I don't know if I should (there is that word I try not to let myself use) stop writing this back story and get to the play, or just let it keep flowing and see where it goes.  It seems silly to stop a process that is so clearly having abundant creative flow - but I would eventually like to get to the actual writing of the play!  I think, though, that I have to work out the steps that brought her to the moment of the play -  a very intense life or death moment, despite the fantastical trappings of it - to really know where she is in that moment. I think then the scene may well write itself.

So back I go to writing this surprise tome -- this woman's history which probably no one will ever read or see, unless I suddenly turn into a fantasy fiction writer.... (as if I need another distraction...)

Sunday, July 24, 2011

Process over Product

I am deploying a new productivity strategy this week.  Inspired by my last post on effort plus the concept of time-management in weekly blocks from the book 168 Hours, I have decided to make a to-do list not of things I must accomplish, but rather of areas into which I want to be putting effort and how much time I will spend in each area.  For example, instead of saying "bike 100 miles this week", I am saying "bike 11 hours this week" (one longer ride and three shorter rides); instead of saying "transfer all automatic payments to new bank account" I am saying "banking: 2 hours".  I think sometimes I don't start a project when I don't think I can finish it, when even putting 30 minutes towards something would certainly be better than endlessly putting it off into the future.  I am hoping that by committing myself to time blocks, regardless of whether or not I finish the task at hand, I will end up accomplishing more overall.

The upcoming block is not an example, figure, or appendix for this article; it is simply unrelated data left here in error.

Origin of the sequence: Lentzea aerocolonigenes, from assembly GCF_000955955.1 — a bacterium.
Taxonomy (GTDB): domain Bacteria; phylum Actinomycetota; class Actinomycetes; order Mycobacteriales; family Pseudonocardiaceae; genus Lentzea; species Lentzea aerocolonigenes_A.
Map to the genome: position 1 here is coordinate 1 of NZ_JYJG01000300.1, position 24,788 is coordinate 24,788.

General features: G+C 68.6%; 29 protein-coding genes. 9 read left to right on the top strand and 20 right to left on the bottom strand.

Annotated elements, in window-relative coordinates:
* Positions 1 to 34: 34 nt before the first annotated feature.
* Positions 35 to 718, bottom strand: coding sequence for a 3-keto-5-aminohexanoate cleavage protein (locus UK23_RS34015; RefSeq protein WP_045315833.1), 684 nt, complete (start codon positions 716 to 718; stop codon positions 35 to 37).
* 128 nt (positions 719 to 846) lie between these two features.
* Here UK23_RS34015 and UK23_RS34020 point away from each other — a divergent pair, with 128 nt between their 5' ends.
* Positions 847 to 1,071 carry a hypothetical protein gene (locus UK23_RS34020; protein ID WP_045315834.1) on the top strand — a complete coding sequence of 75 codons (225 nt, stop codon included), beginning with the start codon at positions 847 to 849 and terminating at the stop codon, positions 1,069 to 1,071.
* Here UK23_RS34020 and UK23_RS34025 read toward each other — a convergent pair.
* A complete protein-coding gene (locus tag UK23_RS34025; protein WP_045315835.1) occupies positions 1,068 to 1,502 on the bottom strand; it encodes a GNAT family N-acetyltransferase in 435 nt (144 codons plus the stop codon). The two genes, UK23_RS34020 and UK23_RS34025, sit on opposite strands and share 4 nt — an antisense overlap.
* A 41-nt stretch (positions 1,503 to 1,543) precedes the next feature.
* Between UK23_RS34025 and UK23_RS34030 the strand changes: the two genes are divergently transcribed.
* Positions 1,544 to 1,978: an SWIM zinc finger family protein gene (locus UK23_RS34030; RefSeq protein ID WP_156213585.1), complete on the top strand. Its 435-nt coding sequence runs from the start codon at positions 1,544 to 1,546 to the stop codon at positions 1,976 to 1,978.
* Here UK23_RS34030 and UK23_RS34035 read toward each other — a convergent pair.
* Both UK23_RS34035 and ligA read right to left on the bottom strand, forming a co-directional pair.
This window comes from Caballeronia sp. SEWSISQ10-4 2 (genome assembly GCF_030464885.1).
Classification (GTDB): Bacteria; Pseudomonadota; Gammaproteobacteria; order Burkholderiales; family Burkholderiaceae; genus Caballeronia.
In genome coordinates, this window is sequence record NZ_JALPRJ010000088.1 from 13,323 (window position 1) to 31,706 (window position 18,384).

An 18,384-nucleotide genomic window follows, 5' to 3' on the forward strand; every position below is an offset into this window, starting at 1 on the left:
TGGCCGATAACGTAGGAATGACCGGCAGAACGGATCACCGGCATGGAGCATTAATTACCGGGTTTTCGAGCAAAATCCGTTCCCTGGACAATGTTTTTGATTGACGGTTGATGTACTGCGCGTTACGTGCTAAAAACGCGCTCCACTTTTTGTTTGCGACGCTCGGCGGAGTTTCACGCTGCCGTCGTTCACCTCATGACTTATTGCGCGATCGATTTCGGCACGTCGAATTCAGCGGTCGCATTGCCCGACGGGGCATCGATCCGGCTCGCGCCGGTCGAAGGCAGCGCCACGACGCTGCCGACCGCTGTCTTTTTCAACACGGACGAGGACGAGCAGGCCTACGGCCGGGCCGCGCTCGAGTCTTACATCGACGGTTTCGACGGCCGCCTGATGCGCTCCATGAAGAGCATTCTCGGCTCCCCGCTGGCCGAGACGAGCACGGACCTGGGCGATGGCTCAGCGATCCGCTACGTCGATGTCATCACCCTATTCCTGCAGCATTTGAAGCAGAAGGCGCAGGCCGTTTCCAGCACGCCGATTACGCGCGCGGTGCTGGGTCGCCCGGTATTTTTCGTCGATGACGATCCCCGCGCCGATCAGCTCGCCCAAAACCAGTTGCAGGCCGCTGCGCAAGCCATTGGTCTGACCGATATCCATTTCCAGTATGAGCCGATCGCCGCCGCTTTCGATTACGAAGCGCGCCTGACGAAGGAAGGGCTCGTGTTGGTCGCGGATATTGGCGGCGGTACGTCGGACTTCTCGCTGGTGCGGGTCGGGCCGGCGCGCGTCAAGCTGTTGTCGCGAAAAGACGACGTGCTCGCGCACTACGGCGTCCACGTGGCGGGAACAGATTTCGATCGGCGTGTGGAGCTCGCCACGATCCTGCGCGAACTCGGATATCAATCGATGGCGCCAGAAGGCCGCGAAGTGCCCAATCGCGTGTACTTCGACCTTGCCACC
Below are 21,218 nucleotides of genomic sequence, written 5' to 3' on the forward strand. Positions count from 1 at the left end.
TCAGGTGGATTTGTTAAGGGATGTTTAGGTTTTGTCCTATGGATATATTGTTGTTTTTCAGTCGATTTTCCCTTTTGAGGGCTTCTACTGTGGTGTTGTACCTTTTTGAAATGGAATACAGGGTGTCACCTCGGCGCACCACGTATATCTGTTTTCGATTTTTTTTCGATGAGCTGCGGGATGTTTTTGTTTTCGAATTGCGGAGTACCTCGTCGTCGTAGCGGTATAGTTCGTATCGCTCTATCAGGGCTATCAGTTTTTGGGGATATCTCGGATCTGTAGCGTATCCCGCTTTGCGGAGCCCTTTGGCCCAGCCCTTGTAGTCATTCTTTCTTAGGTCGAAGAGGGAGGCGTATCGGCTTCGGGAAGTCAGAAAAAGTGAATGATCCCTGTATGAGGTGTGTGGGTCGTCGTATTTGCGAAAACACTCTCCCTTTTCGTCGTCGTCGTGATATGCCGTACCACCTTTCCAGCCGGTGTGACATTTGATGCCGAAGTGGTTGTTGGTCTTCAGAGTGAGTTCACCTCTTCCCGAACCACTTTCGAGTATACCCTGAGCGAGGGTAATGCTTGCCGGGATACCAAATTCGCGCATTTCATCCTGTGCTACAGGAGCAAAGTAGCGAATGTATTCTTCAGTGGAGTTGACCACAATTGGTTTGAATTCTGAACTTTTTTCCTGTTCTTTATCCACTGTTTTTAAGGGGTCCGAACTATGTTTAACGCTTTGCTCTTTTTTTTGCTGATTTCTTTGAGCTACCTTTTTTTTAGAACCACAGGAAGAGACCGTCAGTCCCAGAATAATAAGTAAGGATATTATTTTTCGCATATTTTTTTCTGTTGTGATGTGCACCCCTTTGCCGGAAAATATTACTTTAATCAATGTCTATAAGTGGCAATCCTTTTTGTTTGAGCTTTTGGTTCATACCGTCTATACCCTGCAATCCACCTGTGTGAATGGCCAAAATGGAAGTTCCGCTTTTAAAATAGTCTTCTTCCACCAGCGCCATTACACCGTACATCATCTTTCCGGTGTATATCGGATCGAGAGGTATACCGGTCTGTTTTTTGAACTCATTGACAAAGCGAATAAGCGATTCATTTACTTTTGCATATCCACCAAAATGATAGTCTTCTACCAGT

I am hopeful for this new strategy particularly for my writing, as I realized today that it is more like what I used to do when I was pursing my singing career.  "Practicing" has no definable outcome (except perhaps learning the notes of a new piece or translating a new role) -- it is just something you do every day for a certain amount of time.  I would often just grab 30 minutes here or 30 minutes there to practice -- whatever I could fit in.  But with my writing, I have looked at it more like "I have to finish this scene" or "I have to finish this draft by x-date", instead of just spending a certain amount of time writing, regardless of how far I actually get.  So I have decided to start focusing on the process, rather than the product.  After all, the process really is the important part, because in the creative arts, often times the process is all you get.